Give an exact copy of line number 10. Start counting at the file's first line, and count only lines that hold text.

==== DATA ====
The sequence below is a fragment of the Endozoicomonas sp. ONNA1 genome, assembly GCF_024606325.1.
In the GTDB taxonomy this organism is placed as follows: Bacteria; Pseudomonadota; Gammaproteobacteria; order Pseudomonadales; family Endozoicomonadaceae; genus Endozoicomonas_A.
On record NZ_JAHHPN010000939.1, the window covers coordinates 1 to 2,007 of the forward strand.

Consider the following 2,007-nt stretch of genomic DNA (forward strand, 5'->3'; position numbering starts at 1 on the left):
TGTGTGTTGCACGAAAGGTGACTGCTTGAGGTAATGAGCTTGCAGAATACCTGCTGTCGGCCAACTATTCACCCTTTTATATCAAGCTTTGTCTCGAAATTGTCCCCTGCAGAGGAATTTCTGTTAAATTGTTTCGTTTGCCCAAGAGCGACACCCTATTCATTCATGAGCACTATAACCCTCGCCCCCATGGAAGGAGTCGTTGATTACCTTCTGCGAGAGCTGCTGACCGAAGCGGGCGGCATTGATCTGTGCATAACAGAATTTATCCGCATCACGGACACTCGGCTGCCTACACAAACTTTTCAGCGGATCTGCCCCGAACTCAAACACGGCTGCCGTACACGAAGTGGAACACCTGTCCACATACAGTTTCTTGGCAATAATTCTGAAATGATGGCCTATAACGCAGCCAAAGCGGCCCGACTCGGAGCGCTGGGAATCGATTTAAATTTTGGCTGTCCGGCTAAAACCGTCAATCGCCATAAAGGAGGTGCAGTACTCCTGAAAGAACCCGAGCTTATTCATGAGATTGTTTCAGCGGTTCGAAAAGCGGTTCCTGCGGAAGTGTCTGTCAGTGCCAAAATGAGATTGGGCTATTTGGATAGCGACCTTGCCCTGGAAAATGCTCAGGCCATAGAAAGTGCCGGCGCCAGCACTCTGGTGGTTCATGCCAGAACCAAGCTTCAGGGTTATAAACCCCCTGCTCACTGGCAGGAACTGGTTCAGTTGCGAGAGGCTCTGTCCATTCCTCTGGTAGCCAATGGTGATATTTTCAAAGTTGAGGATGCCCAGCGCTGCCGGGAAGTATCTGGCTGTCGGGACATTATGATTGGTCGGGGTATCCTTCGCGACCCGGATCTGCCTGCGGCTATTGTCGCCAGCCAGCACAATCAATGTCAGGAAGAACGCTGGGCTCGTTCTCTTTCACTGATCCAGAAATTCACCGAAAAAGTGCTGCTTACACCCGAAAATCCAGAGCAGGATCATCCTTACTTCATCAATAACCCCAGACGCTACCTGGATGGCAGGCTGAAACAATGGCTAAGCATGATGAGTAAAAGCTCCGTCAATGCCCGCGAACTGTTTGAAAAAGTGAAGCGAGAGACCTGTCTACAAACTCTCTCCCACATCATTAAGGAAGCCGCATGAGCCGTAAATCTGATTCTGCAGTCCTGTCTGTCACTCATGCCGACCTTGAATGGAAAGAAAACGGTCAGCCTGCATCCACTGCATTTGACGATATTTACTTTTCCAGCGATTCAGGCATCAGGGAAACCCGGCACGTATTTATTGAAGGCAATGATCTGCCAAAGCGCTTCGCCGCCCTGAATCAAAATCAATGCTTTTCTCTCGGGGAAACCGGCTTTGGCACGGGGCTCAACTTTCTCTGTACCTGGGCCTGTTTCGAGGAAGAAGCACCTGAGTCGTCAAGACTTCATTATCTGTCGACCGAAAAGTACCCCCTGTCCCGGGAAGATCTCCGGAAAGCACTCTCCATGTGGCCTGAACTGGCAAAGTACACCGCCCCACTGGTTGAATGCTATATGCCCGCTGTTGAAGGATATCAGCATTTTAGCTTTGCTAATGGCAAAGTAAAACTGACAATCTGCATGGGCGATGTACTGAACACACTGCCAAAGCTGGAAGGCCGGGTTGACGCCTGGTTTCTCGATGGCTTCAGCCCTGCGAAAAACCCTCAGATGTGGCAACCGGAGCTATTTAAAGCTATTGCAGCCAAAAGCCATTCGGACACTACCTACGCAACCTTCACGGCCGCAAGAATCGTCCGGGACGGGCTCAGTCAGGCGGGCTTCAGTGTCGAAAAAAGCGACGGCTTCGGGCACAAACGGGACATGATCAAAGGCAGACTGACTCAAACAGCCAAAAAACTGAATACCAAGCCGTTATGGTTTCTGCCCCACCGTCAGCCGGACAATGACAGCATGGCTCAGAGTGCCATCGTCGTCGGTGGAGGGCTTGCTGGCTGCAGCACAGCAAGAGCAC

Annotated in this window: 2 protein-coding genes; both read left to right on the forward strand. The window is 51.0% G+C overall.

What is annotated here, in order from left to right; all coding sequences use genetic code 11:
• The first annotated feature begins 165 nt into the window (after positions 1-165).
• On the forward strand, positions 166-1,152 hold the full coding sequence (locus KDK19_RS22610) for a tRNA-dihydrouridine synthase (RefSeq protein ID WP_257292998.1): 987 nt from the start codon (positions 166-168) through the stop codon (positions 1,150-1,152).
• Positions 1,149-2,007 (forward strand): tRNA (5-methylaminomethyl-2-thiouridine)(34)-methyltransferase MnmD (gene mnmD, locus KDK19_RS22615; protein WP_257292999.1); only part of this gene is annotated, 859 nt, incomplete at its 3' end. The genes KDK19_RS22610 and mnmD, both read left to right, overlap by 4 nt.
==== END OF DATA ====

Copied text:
• Positions 1,149-2,007 (forward strand): tRNA (5-methylaminomethyl-2-thiouridine)(34)-methyltransferase MnmD (gene mnmD, locus KDK19_RS22615; protein WP_257292999.1); only part of this gene is annotated, 859 nt, incomplete at its 3' end. The genes KDK19_RS22610 and mnmD, both read left to right, overlap by 4 nt.